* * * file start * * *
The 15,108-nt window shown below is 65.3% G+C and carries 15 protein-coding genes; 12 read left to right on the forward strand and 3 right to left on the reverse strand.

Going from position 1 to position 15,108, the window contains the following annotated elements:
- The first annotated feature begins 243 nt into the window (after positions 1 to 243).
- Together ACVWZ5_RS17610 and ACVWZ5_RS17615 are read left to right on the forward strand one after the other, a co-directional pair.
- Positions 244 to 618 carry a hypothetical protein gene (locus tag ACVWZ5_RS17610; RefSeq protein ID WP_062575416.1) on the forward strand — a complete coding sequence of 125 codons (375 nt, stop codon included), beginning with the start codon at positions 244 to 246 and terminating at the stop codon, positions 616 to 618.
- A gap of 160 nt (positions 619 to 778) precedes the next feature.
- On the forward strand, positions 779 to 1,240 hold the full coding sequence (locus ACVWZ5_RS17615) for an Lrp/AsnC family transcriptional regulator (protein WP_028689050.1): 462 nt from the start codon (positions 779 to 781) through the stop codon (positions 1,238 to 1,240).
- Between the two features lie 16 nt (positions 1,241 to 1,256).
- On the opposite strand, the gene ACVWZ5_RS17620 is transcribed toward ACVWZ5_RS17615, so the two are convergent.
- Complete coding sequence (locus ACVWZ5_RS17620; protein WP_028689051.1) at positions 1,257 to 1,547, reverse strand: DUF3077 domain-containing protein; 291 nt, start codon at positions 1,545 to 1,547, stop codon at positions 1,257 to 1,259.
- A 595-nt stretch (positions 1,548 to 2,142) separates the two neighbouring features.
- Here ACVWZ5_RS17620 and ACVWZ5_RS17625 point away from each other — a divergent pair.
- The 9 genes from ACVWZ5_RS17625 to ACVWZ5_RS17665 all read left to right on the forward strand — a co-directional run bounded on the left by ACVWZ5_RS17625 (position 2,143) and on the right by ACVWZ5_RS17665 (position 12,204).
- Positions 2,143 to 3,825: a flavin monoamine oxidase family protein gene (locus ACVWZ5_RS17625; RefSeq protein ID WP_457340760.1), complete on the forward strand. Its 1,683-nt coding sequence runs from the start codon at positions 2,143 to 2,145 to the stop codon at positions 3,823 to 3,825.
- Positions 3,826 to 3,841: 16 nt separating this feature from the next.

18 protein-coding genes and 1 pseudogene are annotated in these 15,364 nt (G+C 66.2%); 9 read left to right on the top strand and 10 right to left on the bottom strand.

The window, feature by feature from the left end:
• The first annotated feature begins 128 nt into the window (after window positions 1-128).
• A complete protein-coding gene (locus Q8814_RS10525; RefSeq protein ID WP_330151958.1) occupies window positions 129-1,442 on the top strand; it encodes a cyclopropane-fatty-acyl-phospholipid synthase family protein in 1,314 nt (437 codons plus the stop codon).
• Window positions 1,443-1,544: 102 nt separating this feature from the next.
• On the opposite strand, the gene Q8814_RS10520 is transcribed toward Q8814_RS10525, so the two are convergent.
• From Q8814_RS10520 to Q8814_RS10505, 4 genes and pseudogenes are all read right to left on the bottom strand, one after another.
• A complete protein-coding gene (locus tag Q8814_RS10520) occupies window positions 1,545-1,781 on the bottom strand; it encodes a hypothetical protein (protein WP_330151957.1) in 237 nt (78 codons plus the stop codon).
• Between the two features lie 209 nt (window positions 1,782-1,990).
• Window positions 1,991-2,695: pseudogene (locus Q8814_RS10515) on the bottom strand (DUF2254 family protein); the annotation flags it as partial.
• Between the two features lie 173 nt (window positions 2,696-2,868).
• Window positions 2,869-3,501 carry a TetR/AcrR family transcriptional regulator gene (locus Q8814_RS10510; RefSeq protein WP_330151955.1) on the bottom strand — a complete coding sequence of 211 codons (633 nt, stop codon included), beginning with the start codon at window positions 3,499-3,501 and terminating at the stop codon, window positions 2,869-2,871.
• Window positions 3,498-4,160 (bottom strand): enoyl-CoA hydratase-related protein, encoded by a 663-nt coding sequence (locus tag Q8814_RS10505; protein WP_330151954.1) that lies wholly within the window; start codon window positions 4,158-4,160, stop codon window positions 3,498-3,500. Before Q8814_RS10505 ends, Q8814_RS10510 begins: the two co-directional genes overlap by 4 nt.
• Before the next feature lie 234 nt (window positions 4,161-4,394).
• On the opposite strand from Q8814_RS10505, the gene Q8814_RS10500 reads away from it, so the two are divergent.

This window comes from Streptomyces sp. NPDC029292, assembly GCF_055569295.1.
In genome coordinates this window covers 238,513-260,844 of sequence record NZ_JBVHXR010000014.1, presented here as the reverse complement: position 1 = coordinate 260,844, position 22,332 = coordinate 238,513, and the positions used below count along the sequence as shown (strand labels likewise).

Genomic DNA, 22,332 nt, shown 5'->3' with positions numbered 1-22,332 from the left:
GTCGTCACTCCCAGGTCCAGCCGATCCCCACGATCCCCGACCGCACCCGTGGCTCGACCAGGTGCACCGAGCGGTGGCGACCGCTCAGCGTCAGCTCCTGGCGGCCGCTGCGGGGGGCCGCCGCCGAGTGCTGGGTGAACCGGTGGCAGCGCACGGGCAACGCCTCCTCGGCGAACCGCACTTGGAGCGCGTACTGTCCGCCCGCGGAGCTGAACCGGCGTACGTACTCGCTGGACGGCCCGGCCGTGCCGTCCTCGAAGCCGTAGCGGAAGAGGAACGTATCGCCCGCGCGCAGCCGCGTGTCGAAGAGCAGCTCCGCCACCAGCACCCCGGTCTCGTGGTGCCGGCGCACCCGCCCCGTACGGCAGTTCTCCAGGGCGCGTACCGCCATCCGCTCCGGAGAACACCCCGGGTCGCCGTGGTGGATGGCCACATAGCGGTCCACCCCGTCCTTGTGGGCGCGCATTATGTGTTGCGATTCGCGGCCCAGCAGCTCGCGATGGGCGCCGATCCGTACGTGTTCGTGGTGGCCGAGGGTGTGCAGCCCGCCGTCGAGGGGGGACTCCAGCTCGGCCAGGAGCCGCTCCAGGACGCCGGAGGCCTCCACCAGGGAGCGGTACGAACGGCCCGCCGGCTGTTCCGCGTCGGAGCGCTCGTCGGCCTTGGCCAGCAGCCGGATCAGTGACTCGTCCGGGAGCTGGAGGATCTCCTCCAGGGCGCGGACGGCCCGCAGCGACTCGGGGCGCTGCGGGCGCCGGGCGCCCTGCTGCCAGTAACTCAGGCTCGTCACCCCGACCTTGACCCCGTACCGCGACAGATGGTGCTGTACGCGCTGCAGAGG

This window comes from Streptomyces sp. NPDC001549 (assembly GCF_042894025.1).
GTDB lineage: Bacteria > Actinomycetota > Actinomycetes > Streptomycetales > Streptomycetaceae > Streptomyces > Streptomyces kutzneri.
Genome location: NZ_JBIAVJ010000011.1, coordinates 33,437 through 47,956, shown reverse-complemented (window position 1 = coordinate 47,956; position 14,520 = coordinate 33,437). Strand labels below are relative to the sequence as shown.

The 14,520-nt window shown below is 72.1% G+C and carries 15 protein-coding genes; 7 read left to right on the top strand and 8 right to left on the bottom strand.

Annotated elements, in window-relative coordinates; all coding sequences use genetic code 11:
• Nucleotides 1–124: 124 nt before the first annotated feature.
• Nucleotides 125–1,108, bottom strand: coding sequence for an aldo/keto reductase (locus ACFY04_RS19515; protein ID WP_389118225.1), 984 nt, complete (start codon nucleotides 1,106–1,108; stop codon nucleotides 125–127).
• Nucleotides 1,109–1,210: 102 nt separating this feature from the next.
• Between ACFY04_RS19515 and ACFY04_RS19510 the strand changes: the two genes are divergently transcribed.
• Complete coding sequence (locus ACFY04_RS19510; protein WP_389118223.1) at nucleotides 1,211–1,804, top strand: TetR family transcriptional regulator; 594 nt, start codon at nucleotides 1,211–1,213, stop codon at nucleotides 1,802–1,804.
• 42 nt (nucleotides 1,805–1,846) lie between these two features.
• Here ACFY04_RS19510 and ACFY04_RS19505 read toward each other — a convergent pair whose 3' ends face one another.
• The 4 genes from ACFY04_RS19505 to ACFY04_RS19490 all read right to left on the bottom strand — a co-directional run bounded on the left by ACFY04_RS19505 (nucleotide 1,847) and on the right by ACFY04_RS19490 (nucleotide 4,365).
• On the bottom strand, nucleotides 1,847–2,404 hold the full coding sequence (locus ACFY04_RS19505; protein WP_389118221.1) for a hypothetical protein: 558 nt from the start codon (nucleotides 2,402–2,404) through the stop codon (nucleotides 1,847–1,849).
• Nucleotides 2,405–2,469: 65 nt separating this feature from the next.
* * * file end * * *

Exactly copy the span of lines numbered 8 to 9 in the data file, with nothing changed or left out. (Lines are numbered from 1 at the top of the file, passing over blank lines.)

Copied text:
- Between the two features lie 16 nt (positions 1,241 to 1,256).
- On the opposite strand, the gene ACVWZ5_RS17620 is transcribed toward ACVWZ5_RS17615, so the two are convergent.